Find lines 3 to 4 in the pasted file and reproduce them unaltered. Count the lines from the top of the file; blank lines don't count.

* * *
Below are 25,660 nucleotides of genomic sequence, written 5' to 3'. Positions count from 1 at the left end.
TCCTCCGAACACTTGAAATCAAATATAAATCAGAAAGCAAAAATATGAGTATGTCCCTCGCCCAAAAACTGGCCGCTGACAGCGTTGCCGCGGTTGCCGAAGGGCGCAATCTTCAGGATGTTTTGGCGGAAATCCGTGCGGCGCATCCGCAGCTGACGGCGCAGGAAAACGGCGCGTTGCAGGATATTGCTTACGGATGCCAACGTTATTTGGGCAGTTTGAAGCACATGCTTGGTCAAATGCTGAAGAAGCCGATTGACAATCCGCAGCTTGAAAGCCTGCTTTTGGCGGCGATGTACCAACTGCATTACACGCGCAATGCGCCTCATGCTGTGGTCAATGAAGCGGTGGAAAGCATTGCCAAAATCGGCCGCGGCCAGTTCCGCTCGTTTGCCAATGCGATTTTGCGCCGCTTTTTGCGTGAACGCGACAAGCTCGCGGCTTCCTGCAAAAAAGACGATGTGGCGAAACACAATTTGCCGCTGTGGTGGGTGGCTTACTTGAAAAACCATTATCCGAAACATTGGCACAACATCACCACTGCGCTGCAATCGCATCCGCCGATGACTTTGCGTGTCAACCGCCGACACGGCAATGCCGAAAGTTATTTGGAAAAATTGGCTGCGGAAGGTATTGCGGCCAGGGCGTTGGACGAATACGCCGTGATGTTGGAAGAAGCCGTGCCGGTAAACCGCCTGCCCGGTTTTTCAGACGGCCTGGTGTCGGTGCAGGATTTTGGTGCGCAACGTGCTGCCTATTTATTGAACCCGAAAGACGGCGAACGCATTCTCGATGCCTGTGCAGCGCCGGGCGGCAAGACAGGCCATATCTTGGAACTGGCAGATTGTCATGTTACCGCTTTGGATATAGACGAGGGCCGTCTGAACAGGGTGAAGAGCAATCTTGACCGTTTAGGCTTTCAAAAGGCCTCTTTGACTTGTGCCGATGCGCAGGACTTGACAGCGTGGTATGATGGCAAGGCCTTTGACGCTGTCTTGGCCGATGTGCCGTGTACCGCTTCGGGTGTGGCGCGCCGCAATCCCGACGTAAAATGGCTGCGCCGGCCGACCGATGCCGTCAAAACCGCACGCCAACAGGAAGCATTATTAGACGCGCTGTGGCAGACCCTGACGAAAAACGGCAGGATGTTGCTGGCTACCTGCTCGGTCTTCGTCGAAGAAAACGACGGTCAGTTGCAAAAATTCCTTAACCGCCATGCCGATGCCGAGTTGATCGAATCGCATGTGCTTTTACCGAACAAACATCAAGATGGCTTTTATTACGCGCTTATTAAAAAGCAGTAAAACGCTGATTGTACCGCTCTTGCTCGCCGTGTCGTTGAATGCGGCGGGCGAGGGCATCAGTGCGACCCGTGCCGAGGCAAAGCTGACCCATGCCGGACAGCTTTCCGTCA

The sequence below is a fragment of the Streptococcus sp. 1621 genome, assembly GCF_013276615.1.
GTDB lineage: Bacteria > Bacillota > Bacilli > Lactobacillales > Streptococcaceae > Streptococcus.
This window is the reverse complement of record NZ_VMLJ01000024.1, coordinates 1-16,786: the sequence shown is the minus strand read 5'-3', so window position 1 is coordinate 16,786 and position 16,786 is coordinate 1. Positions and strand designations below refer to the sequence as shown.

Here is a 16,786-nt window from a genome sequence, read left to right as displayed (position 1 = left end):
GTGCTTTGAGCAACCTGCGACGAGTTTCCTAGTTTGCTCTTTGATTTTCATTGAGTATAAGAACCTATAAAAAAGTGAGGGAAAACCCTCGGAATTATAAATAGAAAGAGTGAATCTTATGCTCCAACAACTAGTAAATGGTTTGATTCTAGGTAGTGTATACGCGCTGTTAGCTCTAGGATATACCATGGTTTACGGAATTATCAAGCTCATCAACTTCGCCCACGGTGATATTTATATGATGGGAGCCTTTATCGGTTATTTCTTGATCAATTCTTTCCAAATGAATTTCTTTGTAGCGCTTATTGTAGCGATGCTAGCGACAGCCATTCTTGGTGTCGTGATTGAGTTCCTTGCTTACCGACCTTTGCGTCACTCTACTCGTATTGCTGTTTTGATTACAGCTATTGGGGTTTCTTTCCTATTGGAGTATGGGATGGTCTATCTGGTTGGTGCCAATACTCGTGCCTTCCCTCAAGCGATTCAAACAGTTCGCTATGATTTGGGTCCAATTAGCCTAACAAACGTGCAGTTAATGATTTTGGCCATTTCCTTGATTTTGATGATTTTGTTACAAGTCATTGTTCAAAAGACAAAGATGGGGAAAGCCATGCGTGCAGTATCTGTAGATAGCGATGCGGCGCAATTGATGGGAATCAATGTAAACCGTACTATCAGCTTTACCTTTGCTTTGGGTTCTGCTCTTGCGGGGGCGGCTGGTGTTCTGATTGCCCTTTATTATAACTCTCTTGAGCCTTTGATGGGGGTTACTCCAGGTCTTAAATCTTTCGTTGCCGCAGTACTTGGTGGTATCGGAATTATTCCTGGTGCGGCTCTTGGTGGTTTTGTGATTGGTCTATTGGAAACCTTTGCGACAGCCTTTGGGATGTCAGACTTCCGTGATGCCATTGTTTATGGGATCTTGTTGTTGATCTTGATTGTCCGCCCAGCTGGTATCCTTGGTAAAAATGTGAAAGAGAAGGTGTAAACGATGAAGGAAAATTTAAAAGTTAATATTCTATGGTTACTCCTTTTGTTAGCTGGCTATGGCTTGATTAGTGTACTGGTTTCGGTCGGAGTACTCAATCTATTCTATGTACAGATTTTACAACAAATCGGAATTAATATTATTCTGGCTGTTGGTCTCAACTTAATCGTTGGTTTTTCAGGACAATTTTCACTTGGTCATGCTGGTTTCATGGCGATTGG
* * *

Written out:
The sequence below is a fragment of the Streptococcus sp. 1621 genome, assembly GCF_013276615.1.
GTDB lineage: Bacteria > Bacillota > Bacilli > Lactobacillales > Streptococcaceae > Streptococcus.